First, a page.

There is a learning disability register and a register of social care needs managed by local councils. Check with your GP practice if you or the person you care for is on the register.
Personal health budgets are the allocation of NHS funding to support a person's health and wellbeing needs. A budget can be spent on anything that is set out in a support plan and agreed with the local NHS team. It can be held by the individual, a third party or a statutory body. Patients or service users, after an assessment, are able to personally control and use for the services they choose to support their health needs. Anyone eligible for continuing healthcare funding, including children, has a right to ask for and receive a personal health budget.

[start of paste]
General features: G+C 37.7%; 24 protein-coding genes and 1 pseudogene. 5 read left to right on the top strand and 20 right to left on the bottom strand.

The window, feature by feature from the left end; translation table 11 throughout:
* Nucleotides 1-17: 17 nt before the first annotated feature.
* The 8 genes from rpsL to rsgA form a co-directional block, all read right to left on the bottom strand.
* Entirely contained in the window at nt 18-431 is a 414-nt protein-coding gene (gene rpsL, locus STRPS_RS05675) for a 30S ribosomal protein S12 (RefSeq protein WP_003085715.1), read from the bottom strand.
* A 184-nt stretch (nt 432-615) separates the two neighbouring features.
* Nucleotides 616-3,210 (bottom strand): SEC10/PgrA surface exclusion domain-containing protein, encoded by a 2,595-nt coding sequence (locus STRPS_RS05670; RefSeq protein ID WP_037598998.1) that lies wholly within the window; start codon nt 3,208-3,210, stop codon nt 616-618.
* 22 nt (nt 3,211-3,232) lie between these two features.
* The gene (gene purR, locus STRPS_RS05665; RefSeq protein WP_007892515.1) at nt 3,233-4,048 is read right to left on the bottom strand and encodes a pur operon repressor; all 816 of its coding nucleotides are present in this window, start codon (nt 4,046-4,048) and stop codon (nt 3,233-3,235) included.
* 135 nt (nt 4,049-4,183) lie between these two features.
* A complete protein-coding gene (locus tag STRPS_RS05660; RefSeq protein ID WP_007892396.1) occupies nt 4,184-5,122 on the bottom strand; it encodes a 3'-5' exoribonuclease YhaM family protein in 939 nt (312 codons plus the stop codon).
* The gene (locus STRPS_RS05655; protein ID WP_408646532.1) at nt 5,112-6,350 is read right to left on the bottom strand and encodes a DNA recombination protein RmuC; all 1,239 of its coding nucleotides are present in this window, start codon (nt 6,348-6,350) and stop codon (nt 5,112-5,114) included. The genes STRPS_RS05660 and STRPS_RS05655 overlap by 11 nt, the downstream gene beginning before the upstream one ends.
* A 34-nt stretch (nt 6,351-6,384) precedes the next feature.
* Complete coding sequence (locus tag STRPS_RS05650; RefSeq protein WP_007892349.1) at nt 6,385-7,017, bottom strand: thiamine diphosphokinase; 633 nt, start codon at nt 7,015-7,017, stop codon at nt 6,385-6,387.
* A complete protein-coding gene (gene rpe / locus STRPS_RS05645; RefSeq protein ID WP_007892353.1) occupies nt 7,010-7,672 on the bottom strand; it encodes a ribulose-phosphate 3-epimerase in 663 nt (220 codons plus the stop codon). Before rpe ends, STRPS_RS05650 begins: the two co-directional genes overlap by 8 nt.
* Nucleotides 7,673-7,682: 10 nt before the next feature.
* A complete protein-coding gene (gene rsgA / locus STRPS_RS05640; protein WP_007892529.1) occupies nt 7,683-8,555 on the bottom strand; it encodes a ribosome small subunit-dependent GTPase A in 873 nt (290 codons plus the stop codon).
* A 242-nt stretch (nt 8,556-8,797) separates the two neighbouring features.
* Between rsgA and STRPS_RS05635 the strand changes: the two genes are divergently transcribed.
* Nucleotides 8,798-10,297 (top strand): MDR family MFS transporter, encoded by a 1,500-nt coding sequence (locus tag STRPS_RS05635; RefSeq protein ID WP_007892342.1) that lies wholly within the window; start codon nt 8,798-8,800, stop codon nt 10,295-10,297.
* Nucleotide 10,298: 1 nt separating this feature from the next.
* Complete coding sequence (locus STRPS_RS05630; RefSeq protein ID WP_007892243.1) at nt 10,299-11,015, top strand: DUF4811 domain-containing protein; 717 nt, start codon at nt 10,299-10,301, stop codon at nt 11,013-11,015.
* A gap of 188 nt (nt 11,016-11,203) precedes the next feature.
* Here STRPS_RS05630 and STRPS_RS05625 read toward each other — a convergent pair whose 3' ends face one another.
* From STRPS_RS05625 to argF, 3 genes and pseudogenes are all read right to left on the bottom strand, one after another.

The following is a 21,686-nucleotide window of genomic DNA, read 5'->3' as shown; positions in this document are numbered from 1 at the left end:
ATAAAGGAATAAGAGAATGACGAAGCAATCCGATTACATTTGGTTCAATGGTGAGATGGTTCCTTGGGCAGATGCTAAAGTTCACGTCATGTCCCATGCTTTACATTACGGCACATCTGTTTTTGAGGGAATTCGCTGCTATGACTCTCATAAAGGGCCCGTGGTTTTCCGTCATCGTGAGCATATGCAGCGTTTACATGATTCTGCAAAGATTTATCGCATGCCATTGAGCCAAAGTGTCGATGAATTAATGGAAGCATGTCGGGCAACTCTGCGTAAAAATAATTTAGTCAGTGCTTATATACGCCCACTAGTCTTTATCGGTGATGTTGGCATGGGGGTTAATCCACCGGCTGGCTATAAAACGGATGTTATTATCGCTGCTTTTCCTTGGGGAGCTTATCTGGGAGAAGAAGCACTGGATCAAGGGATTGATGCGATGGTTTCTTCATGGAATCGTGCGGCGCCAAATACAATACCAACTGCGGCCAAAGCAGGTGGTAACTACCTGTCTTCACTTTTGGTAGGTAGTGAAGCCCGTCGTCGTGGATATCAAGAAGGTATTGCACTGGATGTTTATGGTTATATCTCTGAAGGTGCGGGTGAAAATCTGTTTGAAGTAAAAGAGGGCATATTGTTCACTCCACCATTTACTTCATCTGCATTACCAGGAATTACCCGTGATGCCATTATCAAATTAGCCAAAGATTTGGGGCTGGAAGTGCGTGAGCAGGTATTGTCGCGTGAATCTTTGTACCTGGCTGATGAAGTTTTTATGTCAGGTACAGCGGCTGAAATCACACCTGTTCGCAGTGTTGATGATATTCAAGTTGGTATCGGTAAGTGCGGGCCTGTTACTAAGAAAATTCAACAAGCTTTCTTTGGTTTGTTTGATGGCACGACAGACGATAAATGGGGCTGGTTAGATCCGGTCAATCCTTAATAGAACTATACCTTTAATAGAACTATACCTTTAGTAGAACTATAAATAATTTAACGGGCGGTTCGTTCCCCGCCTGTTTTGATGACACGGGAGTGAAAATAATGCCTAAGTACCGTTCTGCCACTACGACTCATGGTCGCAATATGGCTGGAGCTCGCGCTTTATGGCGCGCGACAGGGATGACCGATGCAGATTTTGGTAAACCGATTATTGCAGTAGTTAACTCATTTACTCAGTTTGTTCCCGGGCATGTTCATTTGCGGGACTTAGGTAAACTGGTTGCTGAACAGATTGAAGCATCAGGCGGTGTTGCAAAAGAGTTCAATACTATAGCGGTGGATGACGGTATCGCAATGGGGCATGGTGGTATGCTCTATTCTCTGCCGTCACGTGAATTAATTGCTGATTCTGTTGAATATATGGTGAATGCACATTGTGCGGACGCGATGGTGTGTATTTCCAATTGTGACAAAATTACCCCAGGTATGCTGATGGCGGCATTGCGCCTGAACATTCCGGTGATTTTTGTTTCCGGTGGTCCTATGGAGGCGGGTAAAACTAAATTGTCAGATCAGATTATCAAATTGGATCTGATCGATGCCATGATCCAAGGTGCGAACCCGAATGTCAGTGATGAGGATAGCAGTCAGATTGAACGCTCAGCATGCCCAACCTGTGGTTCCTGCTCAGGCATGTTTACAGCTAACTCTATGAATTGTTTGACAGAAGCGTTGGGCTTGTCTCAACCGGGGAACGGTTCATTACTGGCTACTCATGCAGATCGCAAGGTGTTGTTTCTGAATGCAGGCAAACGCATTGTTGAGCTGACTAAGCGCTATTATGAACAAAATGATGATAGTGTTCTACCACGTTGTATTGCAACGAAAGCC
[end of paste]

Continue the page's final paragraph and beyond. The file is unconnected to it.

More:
The essential parts of a personal health budget
The person with the personal health budget (or their representative) will:
- be able to choose the health and wellbeing outcomes they want to achieve, in agreement with a healthcare professional;
- know how much money they have for their health care and support;
- be enabled to create their own care plan, with support if they want it;
- be able to choose how their budget is held and managed, including the right to ask for a direct payment; and
- be able to spend the money in ways and at times that make sense to them, as agreed in their plan.
Children and young people eligible for continuing healthcare funding may include those with needs arising from:
- illness or life limiting conditions;
- accident; or
- palliative care.
Continuing care can be considered only if the needs of the child or young person can not be met from existing universal and specialist services.